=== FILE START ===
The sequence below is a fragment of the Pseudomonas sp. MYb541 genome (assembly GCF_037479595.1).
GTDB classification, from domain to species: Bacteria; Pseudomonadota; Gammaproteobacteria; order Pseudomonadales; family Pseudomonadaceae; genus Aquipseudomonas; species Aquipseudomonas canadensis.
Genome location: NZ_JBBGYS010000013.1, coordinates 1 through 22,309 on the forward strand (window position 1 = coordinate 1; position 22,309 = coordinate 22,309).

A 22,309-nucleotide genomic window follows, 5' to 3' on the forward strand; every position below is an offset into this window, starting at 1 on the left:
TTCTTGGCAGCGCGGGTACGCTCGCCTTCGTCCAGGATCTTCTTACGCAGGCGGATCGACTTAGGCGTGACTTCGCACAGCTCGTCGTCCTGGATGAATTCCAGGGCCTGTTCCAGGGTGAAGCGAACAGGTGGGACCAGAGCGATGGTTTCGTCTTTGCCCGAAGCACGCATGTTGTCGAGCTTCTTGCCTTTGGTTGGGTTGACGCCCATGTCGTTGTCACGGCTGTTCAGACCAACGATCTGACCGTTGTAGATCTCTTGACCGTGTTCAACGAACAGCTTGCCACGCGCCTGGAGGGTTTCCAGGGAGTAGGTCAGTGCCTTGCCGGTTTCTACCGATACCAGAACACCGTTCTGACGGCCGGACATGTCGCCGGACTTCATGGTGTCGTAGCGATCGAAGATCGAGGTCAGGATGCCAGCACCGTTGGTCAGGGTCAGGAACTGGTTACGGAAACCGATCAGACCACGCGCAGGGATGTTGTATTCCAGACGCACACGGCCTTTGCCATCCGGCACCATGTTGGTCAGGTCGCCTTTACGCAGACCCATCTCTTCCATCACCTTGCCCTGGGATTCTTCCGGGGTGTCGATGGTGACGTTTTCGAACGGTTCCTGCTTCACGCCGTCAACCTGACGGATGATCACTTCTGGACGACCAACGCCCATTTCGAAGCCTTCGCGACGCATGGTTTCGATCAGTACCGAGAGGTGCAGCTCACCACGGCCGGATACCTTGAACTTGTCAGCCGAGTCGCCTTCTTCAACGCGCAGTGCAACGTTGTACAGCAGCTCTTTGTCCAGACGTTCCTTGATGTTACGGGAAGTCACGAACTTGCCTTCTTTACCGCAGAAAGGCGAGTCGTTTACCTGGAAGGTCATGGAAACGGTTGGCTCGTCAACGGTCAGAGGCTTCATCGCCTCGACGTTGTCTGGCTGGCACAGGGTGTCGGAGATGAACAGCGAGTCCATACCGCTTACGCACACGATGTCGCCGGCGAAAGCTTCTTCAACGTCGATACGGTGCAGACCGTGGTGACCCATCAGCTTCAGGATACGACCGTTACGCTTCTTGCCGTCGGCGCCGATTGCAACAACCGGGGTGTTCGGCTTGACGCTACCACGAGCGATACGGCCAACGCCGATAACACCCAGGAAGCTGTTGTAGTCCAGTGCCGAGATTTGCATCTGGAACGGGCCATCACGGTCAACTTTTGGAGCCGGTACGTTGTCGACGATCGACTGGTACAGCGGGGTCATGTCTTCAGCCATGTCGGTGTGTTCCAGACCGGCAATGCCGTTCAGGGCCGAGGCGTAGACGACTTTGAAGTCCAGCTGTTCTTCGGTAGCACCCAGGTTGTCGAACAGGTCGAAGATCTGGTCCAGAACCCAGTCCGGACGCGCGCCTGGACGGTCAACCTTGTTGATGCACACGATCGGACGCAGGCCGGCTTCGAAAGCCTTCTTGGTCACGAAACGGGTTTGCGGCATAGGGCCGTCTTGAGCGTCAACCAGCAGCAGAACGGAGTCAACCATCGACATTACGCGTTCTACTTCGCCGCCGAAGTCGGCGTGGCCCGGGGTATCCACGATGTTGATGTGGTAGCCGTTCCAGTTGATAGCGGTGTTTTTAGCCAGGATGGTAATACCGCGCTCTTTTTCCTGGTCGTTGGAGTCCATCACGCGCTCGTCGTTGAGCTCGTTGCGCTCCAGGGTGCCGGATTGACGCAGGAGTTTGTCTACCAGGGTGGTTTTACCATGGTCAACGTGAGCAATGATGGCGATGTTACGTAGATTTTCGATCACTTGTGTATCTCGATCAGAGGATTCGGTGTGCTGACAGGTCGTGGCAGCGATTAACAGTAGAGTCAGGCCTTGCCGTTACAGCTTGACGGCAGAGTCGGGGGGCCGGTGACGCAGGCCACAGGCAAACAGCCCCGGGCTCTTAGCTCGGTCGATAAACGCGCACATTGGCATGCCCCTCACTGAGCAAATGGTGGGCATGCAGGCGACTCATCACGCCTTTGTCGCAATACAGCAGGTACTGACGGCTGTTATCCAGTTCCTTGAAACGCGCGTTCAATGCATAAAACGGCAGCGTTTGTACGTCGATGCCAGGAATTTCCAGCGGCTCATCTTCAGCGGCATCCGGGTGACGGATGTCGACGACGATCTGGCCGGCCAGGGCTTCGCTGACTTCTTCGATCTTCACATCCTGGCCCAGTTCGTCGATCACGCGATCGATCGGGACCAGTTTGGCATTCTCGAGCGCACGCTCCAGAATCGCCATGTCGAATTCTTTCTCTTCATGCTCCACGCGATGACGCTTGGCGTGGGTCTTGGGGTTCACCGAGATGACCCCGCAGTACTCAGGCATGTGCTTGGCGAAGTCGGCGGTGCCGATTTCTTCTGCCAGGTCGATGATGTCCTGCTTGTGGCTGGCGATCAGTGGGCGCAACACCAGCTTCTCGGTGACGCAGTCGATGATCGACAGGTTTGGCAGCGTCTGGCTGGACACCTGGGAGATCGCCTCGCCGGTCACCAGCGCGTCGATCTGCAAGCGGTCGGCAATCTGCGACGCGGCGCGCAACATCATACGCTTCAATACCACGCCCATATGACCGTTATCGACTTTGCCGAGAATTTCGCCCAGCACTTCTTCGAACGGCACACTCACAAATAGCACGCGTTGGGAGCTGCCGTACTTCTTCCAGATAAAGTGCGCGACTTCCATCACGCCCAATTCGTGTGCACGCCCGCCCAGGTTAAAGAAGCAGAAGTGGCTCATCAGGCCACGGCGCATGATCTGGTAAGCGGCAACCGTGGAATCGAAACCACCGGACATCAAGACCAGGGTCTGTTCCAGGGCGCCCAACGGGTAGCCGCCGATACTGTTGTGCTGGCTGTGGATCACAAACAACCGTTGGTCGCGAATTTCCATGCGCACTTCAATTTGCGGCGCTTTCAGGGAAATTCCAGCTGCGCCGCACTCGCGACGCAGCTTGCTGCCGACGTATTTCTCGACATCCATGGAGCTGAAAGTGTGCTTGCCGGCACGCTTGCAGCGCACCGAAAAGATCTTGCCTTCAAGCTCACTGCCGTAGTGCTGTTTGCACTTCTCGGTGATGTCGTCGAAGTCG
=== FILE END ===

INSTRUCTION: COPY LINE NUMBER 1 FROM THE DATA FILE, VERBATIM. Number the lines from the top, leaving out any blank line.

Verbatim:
The sequence below is a fragment of the Pseudomonas sp. MYb541 genome (assembly GCF_037479595.1).